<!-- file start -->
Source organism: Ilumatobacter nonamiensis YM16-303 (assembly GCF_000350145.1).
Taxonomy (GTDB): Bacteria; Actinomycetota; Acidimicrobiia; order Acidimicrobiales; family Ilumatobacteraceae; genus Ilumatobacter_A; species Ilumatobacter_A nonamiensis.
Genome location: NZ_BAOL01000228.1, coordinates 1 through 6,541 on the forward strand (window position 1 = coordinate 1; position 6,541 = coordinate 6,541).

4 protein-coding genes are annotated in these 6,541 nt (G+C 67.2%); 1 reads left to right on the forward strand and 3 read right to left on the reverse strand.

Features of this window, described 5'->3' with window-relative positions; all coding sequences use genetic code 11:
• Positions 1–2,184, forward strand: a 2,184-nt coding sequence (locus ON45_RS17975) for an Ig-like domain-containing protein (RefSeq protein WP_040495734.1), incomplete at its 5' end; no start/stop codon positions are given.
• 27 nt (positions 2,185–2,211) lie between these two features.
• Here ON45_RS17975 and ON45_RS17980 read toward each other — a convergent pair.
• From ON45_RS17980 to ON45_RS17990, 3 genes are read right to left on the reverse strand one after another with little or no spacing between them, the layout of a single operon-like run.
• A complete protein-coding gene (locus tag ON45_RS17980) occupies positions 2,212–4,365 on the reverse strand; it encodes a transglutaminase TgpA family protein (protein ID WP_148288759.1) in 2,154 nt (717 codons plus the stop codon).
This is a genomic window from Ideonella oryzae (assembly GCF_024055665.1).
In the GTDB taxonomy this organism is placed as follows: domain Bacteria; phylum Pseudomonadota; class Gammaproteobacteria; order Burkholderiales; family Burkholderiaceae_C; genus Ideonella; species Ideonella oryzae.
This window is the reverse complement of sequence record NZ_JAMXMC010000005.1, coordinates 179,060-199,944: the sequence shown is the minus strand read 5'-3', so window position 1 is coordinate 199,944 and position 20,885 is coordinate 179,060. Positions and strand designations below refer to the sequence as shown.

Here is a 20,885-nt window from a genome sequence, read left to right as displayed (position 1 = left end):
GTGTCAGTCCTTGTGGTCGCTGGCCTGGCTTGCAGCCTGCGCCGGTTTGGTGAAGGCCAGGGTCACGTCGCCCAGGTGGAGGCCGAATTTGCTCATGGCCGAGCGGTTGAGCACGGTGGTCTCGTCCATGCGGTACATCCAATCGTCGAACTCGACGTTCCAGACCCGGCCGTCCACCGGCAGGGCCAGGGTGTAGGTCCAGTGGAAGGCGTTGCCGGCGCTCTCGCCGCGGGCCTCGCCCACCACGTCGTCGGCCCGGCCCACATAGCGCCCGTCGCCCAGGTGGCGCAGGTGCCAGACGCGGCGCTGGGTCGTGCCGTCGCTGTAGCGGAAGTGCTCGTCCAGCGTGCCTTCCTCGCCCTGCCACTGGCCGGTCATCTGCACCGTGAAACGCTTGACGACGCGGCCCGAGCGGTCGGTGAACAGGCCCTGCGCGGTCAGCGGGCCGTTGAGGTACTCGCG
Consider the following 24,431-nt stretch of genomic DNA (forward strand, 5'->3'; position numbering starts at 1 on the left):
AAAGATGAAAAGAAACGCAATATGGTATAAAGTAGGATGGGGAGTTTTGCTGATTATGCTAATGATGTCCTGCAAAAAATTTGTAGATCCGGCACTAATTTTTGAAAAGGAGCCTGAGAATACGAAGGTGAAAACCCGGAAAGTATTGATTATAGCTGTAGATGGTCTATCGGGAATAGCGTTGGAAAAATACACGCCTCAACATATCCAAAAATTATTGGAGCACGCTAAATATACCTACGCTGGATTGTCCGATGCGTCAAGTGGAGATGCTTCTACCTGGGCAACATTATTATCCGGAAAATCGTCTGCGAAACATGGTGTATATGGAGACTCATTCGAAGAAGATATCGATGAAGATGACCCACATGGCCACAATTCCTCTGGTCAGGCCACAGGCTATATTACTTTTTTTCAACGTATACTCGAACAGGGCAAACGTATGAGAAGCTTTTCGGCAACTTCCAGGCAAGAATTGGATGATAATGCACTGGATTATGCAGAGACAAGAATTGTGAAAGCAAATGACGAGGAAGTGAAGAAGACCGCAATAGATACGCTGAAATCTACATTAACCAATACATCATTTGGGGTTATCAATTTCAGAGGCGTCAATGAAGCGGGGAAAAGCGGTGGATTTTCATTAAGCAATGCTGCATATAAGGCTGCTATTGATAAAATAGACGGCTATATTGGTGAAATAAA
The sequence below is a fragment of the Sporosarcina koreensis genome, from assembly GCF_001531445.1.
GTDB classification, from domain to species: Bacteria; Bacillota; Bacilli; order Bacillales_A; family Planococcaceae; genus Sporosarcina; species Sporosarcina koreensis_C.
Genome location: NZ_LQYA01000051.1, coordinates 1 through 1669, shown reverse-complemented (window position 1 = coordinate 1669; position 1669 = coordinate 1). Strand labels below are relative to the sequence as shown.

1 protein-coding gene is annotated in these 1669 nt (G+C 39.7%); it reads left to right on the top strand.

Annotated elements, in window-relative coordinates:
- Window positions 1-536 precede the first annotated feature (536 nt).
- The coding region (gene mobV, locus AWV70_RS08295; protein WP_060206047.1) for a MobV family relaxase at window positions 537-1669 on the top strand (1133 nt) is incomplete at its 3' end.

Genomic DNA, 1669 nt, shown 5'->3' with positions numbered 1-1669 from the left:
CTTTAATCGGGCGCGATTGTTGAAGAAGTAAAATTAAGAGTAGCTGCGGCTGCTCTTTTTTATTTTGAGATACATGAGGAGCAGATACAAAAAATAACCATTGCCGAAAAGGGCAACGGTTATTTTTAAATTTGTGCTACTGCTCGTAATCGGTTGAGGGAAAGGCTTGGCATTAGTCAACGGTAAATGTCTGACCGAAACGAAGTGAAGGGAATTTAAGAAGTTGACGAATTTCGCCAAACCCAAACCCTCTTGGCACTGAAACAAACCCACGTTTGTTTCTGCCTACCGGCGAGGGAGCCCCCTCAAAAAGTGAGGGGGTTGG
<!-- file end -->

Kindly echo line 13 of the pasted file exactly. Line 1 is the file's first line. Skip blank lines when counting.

This window is the reverse complement of sequence record NZ_JAMXMC010000005.1, coordinates 179,060-199,944: the sequence shown is the minus strand read 5'-3', so window position 1 is coordinate 199,944 and position 20,885 is coordinate 179,060. Positions and strand designations below refer to the sequence as shown.